Battelle Engineers Helping in Global Effort To Secure Chernobyl Site
RICHLAND, Wash. -- More than 25 years ago, a reactor meltdown in Chernobyl Ukraine created one of the worst nuclear disasters in the world.
Today, there's a global effort underway to clean up the site, a project that was developed in part by staff at Battelle.
"The accident at Chernobyl left a long legacy..This is a chance for the international community to assist and partner with the government of Ukraine," said Joel Hoyt, the Project Manager who oversees Battelle's duties on the Shelter Implementation Plan, which is an unprecedented undertaking in terms of scope, complexity and ambition.
Many of the aims of the plan were first set out in 1997 by the European Commission, made of former countries of the Soviet Union. Europe banded together to achieve a few goals, first to stabilize the current Object Shelter that was placed over the site shortly after the April 1986 melt down. "It's had more than 25 years or rain and rust and so we wanted to replace it with a new structure," said Eric Schmeiman, a Technical Advisor with Battelle who has been working on the conceptual design on the New Safe Confinement since 2001.
The conceptual design was completed with Battelle's help in 2003 and the new dome is currently being built about 1/2 a mile outside of Chernobyl, so workers could avoid exposure to radioactivity. The actual town where Chernobyl stands was abandoned by 50,000 people and has 30 kilometer exclusion zone. 25,000 workers from 26 countries are living in a newly formed town of Slavutich, all working on the project. Currently, seven Battelle employees live in Slavutich and some of them relocated their families, including Joel Hoyt who moved there with his wife and two children for three years. "We didn't have to drive the kids all around the area to go to different events, their school. The activities they did participate in were within walking distance of our home," said Hoyt of the lay out. Hoyt described the town as a compacted Richland that is 1.2 miles across, and everything is within walking distance.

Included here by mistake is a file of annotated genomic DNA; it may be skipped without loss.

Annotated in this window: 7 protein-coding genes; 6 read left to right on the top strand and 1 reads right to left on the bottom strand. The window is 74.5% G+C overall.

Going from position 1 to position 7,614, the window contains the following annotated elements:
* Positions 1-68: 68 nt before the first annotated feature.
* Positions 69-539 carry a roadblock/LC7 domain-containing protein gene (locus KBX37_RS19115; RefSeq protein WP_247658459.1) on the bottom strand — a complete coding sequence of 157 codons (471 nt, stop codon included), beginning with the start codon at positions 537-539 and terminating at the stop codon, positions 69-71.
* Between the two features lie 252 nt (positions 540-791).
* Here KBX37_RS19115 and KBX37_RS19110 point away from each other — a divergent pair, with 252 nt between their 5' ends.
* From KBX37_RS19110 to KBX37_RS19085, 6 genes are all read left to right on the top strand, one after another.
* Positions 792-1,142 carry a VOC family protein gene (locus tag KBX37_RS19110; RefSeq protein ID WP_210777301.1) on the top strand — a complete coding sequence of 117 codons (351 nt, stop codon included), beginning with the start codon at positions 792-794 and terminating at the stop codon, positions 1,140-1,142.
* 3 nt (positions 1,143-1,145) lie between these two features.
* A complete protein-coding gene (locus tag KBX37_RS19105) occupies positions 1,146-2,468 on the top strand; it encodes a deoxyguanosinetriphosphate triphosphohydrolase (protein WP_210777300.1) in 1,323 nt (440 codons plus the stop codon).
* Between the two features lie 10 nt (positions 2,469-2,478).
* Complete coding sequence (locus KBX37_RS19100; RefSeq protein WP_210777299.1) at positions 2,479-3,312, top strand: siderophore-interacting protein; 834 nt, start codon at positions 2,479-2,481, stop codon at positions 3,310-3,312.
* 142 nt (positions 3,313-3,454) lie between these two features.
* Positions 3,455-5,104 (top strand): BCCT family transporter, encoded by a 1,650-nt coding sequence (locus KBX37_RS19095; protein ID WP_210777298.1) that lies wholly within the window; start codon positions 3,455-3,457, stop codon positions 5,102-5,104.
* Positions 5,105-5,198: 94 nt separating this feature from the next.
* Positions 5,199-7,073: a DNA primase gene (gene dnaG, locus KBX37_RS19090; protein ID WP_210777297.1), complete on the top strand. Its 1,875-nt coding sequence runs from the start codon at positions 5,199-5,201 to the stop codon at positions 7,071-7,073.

More than 40 countries and businesses across the world have financially contributed to the project, 29 countries are major financial contributors, funding the 2 billion dollar clean up.
The New Safe Confinement is two metal arches that span 257 meters, and is 105 meters tall which is equivalent to a 30 story-building or big enough to house the Statue of Liberty. The length covers150 meters which is two and a half football fields put together. "We'll be able to park 19 Boeing 747s 400 stretch jets wing tip to wing tip underneath this building," explained Schmeiman.the 29 thousand ton framework is made of tubular steel members built on two longitudinal concrete beams.
Once finished the new frame will slide over the existing Object Shelter. Inside, the New Safe Confinement will be equipped with fully-automated cranes and other equipment for deconstruction and other weight lifting and displacing operations. The contractual completion date is set for late 2015.
To see the animation of the project on YouTube, click here.